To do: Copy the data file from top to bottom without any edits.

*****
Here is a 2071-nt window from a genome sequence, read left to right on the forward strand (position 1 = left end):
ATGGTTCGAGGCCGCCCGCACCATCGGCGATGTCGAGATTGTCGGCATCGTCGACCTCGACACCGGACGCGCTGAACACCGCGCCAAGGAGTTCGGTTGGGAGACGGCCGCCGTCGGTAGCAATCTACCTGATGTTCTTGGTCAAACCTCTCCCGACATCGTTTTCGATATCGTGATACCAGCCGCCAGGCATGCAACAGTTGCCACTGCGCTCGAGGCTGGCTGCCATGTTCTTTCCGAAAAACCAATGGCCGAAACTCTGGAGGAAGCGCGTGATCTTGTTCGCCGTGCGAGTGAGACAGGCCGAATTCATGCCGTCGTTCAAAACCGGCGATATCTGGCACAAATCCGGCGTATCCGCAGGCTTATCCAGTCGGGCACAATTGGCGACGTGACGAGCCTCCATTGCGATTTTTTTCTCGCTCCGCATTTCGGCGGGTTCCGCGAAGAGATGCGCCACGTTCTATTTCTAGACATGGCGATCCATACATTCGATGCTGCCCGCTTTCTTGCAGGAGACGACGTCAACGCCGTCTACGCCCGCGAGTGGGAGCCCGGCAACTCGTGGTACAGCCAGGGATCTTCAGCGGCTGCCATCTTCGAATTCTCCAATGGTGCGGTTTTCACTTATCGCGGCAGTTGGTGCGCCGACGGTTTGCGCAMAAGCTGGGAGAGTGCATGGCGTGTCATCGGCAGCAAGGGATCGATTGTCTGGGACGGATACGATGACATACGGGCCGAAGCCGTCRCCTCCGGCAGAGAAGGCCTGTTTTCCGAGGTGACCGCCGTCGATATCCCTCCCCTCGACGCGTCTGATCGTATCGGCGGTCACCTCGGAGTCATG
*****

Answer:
Here is a 2071-nt window from a genome sequence, read left to right on the forward strand (position 1 = left end):
ATGGTTCGAGGCCGCCCGCACCATCGGCGATGTCGAGATTGTCGGCATCGTCGACCTCGACACCGGACGCGCTGAACACCGCGCCAAGGAGTTCGGTTGGGAGACGGCCGCCGTCGGTAGCAATCTACCTGATGTTCTTGGTCAAACCTCTCCCGACATCGTTTTCGATATCGTGATACCAGCCGCCAGGCATGCAACAGTTGCCACTGCGCTCGAGGCTGGCTGCCATGTTCTTTCCGAAAAACCAATGGCCGAAACTCTGGAGGAAGCGCGTGATCTTGTTCGCCGTGCGAGTGAGACAGGCCGAATTCATGCCGTCGTTCAAAACCGGCGATATCTGGCACAAATCCGGCGTATCCGCAGGCTTATCCAGTCGGGCACAATTGGCGACGTGACGAGCCTCCATTGCGATTTTTTTCTCGCTCCGCATTTCGGCGGGTTCCGCGAAGAGATGCGCCACGTTCTATTTCTAGACATGGCGATCCATACATTCGATGCTGCCCGCTTTCTTGCAGGAGACGACGTCAACGCCGTCTACGCCCGCGAGTGGGAGCCCGGCAACTCGTGGTACAGCCAGGGATCTTCAGCGGCTGCCATCTTCGAATTCTCCAATGGTGCGGTTTTCACTTATCGCGGCAGTTGGTGCGCCGACGGTTTGCGCAMAAGCTGGGAGAGTGCATGGCGTGTCATCGGCAGCAAGGGATCGATTGTCTGGGACGGATACGATGACATACGGGCCGAAGCCGTCRCCTCCGGCAGAGAAGGCCTGTTTTCCGAGGTGACCGCCGTCGATATCCCTCCCCTCGACGCGTCTGATCGTATCGGCGGTCACCTCGGAGTCATG